Not all vampires suck, you know.

Not all vampires can fly, either. In both American and European folklore, only some can. But Bram Stoker’s Dracula, The Little Vampire, and The Lost Boys all could fly. So could this de Havilland Vampire. And fly it did.

Britain’s Second Jet-Powered Aircraft Post-WWII

In 1941, the de Havilland Aircraft Company began exploring the concept of a fighter aircraft that utilized the revolutionary jet propulsion technology that was currently under development. Sir Henry Tizard of the Aeronautical Research Committee (ARC) informally made the suggestion.

De Havilland also needed to develop an appropriate engine. Aero-engine designer Frank Halford developed the engine, initially known as the Halford H.1. Halford based his work on Frank Whittle’s centrifugal-flow designs, but he simplified it. The engine used a single-sided compressor with the inlet at the front and a “straight through” layout with the combustion chambers exhausting straight onto the turbine. This centrifugal engine was capable of generating 3,000 pounds of thrust. At the time, this was considered high.

The Halford H.1 was later known as the de Havilland Goblin.

While low power output of early jet engines limited aircraft designs to twin-engine designed for practicality, more powerful engines such as the de Havilland Goblin meant a single-engine jet fighter was now feasible.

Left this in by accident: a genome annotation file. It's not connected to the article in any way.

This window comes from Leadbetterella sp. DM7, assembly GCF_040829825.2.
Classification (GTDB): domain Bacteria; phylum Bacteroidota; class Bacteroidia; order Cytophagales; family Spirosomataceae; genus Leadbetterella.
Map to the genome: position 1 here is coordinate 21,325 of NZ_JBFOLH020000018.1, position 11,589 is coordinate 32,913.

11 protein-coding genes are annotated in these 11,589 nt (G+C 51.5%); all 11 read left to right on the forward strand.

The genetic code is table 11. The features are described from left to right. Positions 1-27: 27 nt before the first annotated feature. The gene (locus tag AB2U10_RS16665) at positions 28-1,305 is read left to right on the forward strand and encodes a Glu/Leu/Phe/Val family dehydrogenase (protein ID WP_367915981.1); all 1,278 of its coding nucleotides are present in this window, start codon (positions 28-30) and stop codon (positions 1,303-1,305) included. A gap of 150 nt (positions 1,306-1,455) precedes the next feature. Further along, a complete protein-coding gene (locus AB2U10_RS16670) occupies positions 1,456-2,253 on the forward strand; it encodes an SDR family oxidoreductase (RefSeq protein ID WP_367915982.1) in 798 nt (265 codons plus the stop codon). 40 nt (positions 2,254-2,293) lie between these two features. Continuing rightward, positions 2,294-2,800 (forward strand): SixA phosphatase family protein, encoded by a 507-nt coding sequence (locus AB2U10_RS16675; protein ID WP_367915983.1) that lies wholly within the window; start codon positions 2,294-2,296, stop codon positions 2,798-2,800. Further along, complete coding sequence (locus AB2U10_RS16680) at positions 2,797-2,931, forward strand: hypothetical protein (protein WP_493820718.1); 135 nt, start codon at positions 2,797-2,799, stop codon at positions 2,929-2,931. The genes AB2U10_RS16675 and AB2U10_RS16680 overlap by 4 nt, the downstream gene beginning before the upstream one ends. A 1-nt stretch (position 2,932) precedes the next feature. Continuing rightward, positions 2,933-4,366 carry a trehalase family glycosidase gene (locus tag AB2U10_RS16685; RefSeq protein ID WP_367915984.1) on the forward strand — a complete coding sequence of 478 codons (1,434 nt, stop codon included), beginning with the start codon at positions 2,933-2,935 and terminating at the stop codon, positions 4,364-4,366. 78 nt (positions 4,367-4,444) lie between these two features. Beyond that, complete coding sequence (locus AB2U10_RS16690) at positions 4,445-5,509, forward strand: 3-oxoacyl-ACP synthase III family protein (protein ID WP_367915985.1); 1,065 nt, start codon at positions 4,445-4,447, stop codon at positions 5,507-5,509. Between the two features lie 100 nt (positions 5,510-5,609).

The Ministry of Aircraft Production (MAP) expressed doubts regarding de Havilland’s first design estimates. Designated the DH.99, it had an all-metal, twin-boom, tricycle undercarriage aircraft armed with four cannons. The rudder empennage was clear of interference from the exhaust. De Havilland estimated 455 mph speed at sea level and an initial climb of 4,590 feet/minute on 2,700 lb thrust.

The DH.99 underwent several modifications, including the addition of wood-and-metal construction, as recommended by MAP. The aircraft was renumbered DH.100.

MAP suggested de Havilland drop the experimental project in favor of a bomber, but de Havilland persisted. The Ministry authorized de Havilland to construct 2 prototypes in April 1942.

Design & Development

The first DH.100 prototype flew on September 20, 1943. An initial production order for 120 Vampire Mk I was placed on May 13, 1944. The order more than doubled to 300 in a short amount of time. The production Vampire Mk I did not fly for another year.

Production only churned out six aircraft by the end of WWII. Though the aircraft didn’t see much combat in WWII, the project wasn’t affected by post-war cuts. Both the Royal Air Force and Royal Navy utilized the de Havilland Vampire (the navalized variant was dubbed the Sea Vampire).

The finalized vampire had a twin boom layout and the cockpit was seated in its centralized nacelle with the engine. The booms extended from mid-chord on the monoplane wings and each boom had a small-area vertical tail fin. It had no radar, only manually-operated flight controls, a simple airframe, and mostly only used conventional practices and technologies.

Initially, the de Havilland Vampire was just a fighter. However, it was eventually also given strike duties. Its armaments included four Hispano Mk.V autocannons, each which could hold 150 rounds. It was also capable of carrying up to 2,000 pounds of optional ordnance, such as 8 × 3-inch “60 lb.” rockets or 2 × 500 lb. bombs (or two drop-tanks).

Today, over 80 Vampires remain airworthy, although only a small number are still flying (much like in vampire lore today).


Sources:

https://en.wikipedia.org/wiki/De_Havilland_Vampire 
http://www.militaryfactory.com/aircraft/detail.asp?aircraft_id=223